Wow, Cloudy With a Chance of Meatballs sounds pretty good

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Dec 14, 2012, 3:54 PM EST

Except for Pixar's impressive filmography, most computer-animated movies are all sort of the same. On a technical level, they all purport to advance some fledgling, miniscule program that allows shadows to bounce or reflect slightly better than in the last movie you watched. Meanwhile, their stories only differ by a matter of degrees, and are ultimately eclipsed by the spectacle of an action scene or comedy sequence.

But Cloudy With a Chance of Meatballs, as much to our surprise as anyone's, is different from what typically constitutes computer-animated storytelling. The film follows the adventures of a failed inventor named Flint Lockwood (Bill Hader) who accidentally unleashes a torrential downpour of food upon his hometown when one of his inventions launches itself into the clouds and starts manufacturing burgers, spaghetti and ice cream by the ton.

SCI FI Wire recently spoke to director Phil Lord and Chris Miller and stars Anna Faris and Bill Hader in Los Angeles about what it is that truly transcends the boundaries of more conventional animated movies.

Cloudy With a Chance of Meatballs, based on the children's book by Ron and Judi Barrett, opens Friday in conventional theaters, and it's three times as delicious in IMAX 3-D.

While the filmmakers were committed to remaining faithful to the source material, they saw a movie version as more of a classic blockbuster than just a visual buffet. "We both had grown up on it, and it was a big influence on our comedy sensibilities, and we looked at it and saw pickles smashing into buildings and pancakes on the school," Miller said. "We were like, 'This is a Jerry Bruckheimer movie, but silly on purpose.'"

Lord added: "So we rented Armageddon and Earthquake—We watched every Irwin Allen movie that's ever been made. Fantastic Voyage. Like, some movies that hold up great, some that hold up less great, and used that as an inspiration."

Although the film's main character is male, he's got an atypically strong and substantive female companion. Anna Faris plays Sam Sparks, a spunky weather girl who becomes more beautiful when she puts on glasses and pulls up her hair in a ponytail. Faris acknowledged it was fun to play a role where her character was smarter than she let on for a change. "It was really fun to have that reversal," Faris said. "Normally, you have the nerdy girl become hot and cool, and it was fun to flip that on its head a little bit. Thematically, I guess it's a little sad that she feels the need to suppress that. But I had a blast doing it. I thought it was just going to be a total cakewalk. I was like, 'It's an animated movie. It will be easy, easy, easy.' But, no. It was so hard.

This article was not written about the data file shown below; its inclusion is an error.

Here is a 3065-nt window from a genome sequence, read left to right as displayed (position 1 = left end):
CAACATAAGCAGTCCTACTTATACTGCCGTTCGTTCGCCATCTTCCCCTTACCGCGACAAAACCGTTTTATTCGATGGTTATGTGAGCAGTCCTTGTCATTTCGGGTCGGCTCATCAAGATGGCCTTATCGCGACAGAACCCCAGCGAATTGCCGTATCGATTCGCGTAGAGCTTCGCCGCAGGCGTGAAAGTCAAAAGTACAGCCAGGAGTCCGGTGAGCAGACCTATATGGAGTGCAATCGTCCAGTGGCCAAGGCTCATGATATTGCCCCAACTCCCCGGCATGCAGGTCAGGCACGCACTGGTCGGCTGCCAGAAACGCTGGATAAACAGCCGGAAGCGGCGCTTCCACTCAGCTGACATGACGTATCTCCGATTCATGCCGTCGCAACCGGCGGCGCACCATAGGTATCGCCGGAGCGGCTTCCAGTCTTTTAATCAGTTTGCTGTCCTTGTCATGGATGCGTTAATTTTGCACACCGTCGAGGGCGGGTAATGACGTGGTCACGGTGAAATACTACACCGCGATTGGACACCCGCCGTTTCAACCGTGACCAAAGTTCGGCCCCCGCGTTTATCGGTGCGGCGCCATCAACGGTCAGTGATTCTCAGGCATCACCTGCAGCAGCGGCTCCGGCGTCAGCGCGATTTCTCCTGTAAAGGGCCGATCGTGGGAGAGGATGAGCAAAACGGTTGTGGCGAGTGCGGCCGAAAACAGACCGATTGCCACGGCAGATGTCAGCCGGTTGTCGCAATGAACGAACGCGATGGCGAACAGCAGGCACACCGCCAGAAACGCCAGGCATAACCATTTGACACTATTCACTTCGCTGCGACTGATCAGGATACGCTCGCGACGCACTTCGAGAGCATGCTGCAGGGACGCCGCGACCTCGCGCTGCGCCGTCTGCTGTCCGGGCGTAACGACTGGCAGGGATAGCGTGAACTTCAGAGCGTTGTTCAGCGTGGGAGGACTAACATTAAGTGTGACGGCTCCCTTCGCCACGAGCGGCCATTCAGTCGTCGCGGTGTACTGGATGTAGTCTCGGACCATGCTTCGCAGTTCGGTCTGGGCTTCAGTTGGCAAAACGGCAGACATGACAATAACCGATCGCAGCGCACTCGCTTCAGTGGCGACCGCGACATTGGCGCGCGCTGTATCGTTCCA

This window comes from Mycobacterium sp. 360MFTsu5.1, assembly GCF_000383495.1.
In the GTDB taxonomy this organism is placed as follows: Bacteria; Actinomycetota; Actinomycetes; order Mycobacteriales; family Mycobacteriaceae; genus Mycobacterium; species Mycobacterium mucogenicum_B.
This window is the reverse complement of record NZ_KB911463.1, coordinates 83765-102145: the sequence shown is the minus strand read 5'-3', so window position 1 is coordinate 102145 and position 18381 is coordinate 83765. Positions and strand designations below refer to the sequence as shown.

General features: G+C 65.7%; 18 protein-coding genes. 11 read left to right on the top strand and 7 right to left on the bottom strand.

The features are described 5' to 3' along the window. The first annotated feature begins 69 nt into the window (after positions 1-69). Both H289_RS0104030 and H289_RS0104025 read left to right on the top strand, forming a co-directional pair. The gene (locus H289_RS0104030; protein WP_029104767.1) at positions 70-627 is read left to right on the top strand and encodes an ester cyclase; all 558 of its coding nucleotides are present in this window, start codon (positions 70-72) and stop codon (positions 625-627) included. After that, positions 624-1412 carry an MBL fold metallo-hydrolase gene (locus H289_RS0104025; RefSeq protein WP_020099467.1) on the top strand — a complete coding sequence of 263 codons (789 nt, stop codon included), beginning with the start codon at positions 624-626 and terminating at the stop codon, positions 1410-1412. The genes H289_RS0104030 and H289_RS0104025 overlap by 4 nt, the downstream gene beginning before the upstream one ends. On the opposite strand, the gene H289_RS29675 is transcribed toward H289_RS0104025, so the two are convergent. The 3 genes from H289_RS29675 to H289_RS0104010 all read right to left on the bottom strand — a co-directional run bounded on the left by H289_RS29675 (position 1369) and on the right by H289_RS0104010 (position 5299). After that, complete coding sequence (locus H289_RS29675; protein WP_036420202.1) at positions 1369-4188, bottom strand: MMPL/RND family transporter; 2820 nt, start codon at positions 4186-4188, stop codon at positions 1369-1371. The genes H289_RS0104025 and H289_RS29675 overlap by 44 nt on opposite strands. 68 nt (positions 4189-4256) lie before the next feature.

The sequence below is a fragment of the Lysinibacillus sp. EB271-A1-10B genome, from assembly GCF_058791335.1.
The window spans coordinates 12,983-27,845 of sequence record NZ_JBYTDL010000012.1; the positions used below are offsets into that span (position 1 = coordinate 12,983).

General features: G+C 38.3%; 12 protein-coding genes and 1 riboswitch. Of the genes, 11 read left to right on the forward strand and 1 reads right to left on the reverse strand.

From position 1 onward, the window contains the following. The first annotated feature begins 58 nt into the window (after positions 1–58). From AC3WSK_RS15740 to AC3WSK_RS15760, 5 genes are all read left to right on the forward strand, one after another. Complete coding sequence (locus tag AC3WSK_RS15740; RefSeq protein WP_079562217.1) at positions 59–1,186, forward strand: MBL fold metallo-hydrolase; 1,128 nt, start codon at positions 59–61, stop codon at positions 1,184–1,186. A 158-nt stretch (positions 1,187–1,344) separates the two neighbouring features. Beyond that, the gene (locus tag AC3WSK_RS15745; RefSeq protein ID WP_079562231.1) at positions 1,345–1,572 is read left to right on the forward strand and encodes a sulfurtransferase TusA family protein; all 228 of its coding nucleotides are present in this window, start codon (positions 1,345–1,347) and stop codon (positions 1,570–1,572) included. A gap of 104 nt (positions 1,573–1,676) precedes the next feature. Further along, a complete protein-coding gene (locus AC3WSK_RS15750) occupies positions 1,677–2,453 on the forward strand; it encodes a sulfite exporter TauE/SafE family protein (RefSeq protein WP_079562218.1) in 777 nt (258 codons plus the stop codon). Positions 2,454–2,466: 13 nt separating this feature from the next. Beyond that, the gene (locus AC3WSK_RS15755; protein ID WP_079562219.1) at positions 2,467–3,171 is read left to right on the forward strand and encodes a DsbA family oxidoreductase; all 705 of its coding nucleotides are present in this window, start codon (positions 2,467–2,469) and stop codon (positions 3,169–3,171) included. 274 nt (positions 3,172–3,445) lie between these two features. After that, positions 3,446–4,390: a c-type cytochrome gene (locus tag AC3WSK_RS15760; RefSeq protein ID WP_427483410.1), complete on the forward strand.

For Lord and Miller, the photorealism of current CGI didn't do their story justice. Describing the more cartoonish aspect of the film's imagery, Lord said, "The great thing about animation is it gives you a lot of freedom and the thing about the Warner Brothers cartoons that we grew up on and loved is that there's a level of abstraction and absurdity to it. That's the joy of it, that any crazy thing can happen. So the animators, many of whom do highly-intensive special-effects work for live-action movies like Spider-Man, were overjoyed to work on something where it was like, the sky is the limit! If you can think of it, you can try it. The weirder the performance, the better, the stranger the choice, the better. We really encouraged them to embrace unusual or unique or strange choices, and we also did a lot of work up front to make sure that the rigs for the characters allowed for really broad ranges of emotion."

Despite its more classically animated look, the actors couldn't give equally cartoonish performances. Talking about playing Flint, Hader said, "I had done some animated stuff before, but I'd always done different voices. This was the first thing I had done, where they were like, 'No, we want your normal voice,' and I was like, 'Uhh, how do I do that?' There is an emotional thing to it. There were scenes in it where I would approach it like an actor. It's not all just going in and yelling and screaming. With other animated movies I've done, it was like, 'You're a British guy' or whatever, and you just do that, and it's a little character. But, with this, I remember doing the scene when Flint's in the trash can, and they were really talking me through it. They were like, 'You're really sad.' And then, I saw that scene in the movie, and my wife got really sad during it. She was like, 'Aw, you're in a trash can.' And, the end of the movie really gets people, and the relationship with the dad. You don't just walk in. You really do have to think about it."

Miller and Lord's approach to comedy ensured that Cloudy's punch lines and plot developments were thoroughly explored. As former writers for How I Met Your Mother, Lord and Miller know a thing or two about contemporary comedy and made sure every scenario was sufficiently original. "People are really savvy, and they can see jokes coming, so you have to put a twist on those jokes," Miller said. "That has always been our policy: It has to be unique no matter what it is. You have to do something that no one has seen before, so that was true from the story, and the experience of going to a movie and seeing what it's like inside a spaghetti tornado. No one that I know in cinema has done that. The way that we try to craft a joke is sort of people know to expect 'that' joke, so you have to do a twist on the joke of the joke."